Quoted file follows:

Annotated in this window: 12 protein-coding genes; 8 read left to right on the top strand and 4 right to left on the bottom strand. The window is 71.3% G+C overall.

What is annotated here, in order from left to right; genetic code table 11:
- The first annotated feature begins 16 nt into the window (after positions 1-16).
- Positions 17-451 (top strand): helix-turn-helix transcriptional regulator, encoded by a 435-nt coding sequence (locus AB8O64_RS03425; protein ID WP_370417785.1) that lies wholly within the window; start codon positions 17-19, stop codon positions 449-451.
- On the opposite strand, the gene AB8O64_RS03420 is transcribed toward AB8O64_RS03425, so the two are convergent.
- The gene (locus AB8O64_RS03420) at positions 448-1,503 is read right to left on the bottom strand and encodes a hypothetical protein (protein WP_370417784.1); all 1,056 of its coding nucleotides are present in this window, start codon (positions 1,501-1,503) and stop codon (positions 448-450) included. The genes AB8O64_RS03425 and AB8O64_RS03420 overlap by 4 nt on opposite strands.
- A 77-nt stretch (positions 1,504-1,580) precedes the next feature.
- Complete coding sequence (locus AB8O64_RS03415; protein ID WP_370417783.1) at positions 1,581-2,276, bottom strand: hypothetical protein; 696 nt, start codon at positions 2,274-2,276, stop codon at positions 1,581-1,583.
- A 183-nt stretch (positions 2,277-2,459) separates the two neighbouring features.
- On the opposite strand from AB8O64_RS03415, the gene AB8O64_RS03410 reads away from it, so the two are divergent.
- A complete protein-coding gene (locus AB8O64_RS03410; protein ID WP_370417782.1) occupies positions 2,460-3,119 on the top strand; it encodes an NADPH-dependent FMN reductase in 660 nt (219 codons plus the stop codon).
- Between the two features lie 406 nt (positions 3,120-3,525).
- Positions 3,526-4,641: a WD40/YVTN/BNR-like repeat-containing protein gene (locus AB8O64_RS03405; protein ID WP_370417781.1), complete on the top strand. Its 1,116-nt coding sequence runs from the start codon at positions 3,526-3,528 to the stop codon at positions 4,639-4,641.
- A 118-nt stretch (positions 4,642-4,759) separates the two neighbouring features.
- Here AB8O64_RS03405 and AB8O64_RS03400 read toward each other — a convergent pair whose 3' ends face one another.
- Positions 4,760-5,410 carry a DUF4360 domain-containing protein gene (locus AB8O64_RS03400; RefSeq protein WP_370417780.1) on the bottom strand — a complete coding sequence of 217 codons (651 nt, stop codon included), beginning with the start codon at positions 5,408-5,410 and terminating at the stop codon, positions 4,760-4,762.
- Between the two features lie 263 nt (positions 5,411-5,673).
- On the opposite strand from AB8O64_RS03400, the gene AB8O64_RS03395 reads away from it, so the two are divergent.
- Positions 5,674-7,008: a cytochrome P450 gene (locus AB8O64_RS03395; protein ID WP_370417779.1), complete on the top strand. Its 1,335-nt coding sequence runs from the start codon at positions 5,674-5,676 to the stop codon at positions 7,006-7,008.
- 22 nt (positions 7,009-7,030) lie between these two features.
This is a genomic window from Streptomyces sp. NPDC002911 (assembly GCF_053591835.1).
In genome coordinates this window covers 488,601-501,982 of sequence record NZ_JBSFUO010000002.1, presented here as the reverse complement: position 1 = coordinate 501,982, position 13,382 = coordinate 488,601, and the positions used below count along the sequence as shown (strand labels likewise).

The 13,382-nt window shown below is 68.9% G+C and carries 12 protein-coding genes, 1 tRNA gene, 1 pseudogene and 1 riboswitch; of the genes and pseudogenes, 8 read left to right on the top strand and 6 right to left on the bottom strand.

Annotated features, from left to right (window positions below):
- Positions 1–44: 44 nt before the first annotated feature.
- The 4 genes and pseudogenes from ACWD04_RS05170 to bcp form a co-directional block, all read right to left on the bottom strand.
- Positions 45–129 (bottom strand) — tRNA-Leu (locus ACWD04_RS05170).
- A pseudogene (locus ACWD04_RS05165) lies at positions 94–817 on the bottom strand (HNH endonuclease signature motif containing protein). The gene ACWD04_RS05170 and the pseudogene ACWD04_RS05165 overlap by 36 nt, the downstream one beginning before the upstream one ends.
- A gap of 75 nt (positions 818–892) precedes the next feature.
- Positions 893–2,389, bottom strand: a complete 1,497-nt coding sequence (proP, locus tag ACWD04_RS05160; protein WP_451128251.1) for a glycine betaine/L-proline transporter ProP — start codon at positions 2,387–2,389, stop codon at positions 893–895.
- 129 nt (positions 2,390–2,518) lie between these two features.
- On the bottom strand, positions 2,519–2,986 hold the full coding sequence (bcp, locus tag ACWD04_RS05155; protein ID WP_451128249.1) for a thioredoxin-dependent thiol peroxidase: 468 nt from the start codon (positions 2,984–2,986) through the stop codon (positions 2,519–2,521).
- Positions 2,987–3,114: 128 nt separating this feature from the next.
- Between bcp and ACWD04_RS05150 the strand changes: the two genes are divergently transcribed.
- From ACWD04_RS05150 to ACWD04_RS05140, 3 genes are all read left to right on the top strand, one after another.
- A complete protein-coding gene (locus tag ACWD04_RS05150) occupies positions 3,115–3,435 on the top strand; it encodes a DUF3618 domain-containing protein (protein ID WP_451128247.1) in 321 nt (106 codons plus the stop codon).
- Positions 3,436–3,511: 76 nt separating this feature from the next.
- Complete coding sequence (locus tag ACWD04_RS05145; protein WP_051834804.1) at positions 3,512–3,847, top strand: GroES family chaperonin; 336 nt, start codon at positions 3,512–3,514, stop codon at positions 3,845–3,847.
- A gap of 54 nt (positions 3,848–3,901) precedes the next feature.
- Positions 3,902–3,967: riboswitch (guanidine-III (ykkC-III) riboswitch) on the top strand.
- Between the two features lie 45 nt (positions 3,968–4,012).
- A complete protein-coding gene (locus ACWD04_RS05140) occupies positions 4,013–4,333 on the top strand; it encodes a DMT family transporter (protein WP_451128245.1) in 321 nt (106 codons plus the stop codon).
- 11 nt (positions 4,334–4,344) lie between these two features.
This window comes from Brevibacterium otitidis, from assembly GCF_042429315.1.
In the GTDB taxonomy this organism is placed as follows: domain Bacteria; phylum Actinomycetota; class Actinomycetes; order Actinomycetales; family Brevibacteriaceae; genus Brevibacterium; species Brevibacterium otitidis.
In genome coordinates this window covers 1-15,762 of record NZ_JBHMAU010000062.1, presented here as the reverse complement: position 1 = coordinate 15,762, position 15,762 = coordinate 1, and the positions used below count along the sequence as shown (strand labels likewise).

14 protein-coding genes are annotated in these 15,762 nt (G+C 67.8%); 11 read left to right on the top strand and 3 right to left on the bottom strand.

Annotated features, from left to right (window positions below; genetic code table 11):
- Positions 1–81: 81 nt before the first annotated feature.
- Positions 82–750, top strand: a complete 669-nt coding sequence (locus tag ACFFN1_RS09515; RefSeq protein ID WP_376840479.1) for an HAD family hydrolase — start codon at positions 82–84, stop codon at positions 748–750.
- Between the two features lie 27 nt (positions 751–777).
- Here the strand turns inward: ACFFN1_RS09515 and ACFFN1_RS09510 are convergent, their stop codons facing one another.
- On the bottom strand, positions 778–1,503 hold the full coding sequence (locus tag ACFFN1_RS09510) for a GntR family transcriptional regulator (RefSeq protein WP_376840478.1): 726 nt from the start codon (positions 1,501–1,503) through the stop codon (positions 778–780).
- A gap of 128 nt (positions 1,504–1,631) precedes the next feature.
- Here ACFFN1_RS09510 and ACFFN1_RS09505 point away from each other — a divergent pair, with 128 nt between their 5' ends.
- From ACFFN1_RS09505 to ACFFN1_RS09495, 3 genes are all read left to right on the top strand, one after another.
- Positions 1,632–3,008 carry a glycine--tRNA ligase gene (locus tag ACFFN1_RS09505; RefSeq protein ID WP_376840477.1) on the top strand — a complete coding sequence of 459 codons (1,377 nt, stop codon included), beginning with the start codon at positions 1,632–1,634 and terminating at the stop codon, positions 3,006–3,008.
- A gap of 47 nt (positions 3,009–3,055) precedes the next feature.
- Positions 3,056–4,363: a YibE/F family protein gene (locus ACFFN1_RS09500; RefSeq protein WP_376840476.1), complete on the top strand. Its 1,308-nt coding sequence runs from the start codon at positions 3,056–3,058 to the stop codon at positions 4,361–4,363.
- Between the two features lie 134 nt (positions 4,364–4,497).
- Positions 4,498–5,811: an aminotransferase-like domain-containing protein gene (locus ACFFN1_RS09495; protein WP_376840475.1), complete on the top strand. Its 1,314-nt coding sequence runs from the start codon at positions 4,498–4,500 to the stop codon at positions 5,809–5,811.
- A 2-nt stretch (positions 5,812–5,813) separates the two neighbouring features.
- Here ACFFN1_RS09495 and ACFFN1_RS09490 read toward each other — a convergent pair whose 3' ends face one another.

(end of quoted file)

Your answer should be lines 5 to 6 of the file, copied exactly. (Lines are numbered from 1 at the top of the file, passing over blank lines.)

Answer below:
- On the opposite strand, the gene AB8O64_RS03420 is transcribed toward AB8O64_RS03425, so the two are convergent.
- The gene (locus AB8O64_RS03420) at positions 448-1,503 is read right to left on the bottom strand and encodes a hypothetical protein (protein WP_370417784.1); all 1,056 of its coding nucleotides are present in this window, start codon (positions 1,501-1,503) and stop codon (positions 448-450) included. The genes AB8O64_RS03425 and AB8O64_RS03420 overlap by 4 nt on opposite strands.